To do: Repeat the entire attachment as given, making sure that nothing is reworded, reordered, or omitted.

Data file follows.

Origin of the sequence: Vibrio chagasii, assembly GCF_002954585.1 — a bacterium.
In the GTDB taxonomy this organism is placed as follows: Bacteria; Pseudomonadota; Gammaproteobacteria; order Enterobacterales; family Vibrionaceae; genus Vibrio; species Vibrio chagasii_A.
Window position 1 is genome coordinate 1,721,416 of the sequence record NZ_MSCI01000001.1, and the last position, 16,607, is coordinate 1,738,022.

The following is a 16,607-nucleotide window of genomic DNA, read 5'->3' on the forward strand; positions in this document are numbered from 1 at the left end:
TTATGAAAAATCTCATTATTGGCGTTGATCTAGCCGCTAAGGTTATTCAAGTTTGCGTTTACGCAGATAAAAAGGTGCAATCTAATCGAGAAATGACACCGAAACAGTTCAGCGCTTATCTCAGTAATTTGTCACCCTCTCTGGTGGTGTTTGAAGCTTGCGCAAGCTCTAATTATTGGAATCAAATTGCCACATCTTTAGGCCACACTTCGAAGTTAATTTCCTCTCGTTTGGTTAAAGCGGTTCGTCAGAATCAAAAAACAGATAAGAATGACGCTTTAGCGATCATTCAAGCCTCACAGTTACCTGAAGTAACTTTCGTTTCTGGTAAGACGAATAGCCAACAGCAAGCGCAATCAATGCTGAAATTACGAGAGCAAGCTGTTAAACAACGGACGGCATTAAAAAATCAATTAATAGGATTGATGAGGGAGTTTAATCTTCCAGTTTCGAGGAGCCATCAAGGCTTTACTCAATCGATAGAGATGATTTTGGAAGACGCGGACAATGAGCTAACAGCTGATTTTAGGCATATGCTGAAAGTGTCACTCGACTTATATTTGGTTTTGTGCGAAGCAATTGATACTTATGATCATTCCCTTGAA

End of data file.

Origin of the sequence: Vibrio chagasii, assembly GCF_002954585.1 — a bacterium.
In the GTDB taxonomy this organism is placed as follows: Bacteria; Pseudomonadota; Gammaproteobacteria; order Enterobacterales; family Vibrionaceae; genus Vibrio; species Vibrio chagasii_A.
Window position 1 is genome coordinate 1,721,416 of the sequence record NZ_MSCI01000001.1, and the last position, 16,607, is coordinate 1,738,022.

The following is a 16,607-nucleotide window of genomic DNA, read 5'->3' on the forward strand; positions in this document are numbered from 1 at the left end:
TTATGAAAAATCTCATTATTGGCGTTGATCTAGCCGCTAAGGTTATTCAAGTTTGCGTTTACGCAGATAAAAAGGTGCAATCTAATCGAGAAATGACACCGAAACAGTTCAGCGCTTATCTCAGTAATTTGTCACCCTCTCTGGTGGTGTTTGAAGCTTGCGCAAGCTCTAATTATTGGAATCAAATTGCCACATCTTTAGGCCACACTTCGAAGTTAATTTCCTCTCGTTTGGTTAAAGCGGTTCGTCAGAATCAAAAAACAGATAAGAATGACGCTTTAGCGATCATTCAAGCCTCACAGTTACCTGAAGTAACTTTCGTTTCTGGTAAGACGAATAGCCAACAGCAAGCGCAATCAATGCTGAAATTACGAGAGCAAGCTGTTAAACAACGGACGGCATTAAAAAATCAATTAATAGGATTGATGAGGGAGTTTAATCTTCCAGTTTCGAGGAGCCATCAAGGCTTTACTCAATCGATAGAGATGATTTTGGAAGACGCGGACAATGAGCTAACAGCTGATTTTAGGCATATGCTGAAAGTGTCACTCGACTTATATTTGGTTTTGTGCGAAGCAATTGATACTTATGATCATTCCCTTGAA